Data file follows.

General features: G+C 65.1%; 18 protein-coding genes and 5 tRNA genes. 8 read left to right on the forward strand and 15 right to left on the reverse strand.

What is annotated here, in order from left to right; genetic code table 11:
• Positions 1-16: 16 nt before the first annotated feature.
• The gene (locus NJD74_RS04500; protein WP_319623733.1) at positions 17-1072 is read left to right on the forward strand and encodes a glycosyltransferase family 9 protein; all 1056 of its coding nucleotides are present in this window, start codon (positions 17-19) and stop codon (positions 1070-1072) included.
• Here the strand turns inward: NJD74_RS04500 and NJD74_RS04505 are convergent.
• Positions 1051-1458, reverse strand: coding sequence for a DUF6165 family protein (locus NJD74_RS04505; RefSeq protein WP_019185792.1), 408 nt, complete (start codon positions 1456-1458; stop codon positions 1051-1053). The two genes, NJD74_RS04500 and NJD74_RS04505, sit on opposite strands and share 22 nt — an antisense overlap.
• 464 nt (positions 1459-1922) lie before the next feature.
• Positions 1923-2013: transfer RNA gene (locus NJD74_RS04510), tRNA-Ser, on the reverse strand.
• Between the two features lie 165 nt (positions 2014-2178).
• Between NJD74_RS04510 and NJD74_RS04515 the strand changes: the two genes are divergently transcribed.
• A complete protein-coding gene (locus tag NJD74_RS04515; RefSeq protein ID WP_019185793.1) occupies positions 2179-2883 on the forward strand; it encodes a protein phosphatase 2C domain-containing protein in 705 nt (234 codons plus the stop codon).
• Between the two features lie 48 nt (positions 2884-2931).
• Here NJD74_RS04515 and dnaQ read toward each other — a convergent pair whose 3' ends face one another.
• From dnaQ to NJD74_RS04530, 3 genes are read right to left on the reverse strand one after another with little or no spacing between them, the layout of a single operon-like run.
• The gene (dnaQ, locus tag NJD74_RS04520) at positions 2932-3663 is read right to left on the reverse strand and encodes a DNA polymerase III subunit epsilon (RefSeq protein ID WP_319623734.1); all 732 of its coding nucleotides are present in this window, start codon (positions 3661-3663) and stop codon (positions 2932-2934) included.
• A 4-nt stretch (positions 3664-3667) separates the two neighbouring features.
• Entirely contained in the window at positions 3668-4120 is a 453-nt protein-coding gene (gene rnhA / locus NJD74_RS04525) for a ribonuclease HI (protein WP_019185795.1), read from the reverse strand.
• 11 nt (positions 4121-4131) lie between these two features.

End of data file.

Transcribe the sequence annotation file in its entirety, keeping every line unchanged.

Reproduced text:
General features: G+C 65.1%; 18 protein-coding genes and 5 tRNA genes. 8 read left to right on the forward strand and 15 right to left on the reverse strand.

What is annotated here, in order from left to right; genetic code table 11:
• Positions 1-16: 16 nt before the first annotated feature.
• The gene (locus NJD74_RS04500; protein WP_319623733.1) at positions 17-1072 is read left to right on the forward strand and encodes a glycosyltransferase family 9 protein; all 1056 of its coding nucleotides are present in this window, start codon (positions 17-19) and stop codon (positions 1070-1072) included.
• Here the strand turns inward: NJD74_RS04500 and NJD74_RS04505 are convergent.
• Positions 1051-1458, reverse strand: coding sequence for a DUF6165 family protein (locus NJD74_RS04505; RefSeq protein WP_019185792.1), 408 nt, complete (start codon positions 1456-1458; stop codon positions 1051-1053). The two genes, NJD74_RS04500 and NJD74_RS04505, sit on opposite strands and share 22 nt — an antisense overlap.
• 464 nt (positions 1459-1922) lie before the next feature.
• Positions 1923-2013: transfer RNA gene (locus NJD74_RS04510), tRNA-Ser, on the reverse strand.
• Between the two features lie 165 nt (positions 2014-2178).
• Between NJD74_RS04510 and NJD74_RS04515 the strand changes: the two genes are divergently transcribed.
• A complete protein-coding gene (locus tag NJD74_RS04515; RefSeq protein ID WP_019185793.1) occupies positions 2179-2883 on the forward strand; it encodes a protein phosphatase 2C domain-containing protein in 705 nt (234 codons plus the stop codon).
• Between the two features lie 48 nt (positions 2884-2931).
• Here NJD74_RS04515 and dnaQ read toward each other — a convergent pair whose 3' ends face one another.
• From dnaQ to NJD74_RS04530, 3 genes are read right to left on the reverse strand one after another with little or no spacing between them, the layout of a single operon-like run.
• The gene (dnaQ, locus tag NJD74_RS04520) at positions 2932-3663 is read right to left on the reverse strand and encodes a DNA polymerase III subunit epsilon (RefSeq protein ID WP_319623734.1); all 732 of its coding nucleotides are present in this window, start codon (positions 3661-3663) and stop codon (positions 2932-2934) included.
• A 4-nt stretch (positions 3664-3667) separates the two neighbouring features.
• Entirely contained in the window at positions 3668-4120 is a 453-nt protein-coding gene (gene rnhA / locus NJD74_RS04525) for a ribonuclease HI (protein WP_019185795.1), read from the reverse strand.
• 11 nt (positions 4121-4131) lie between these two features.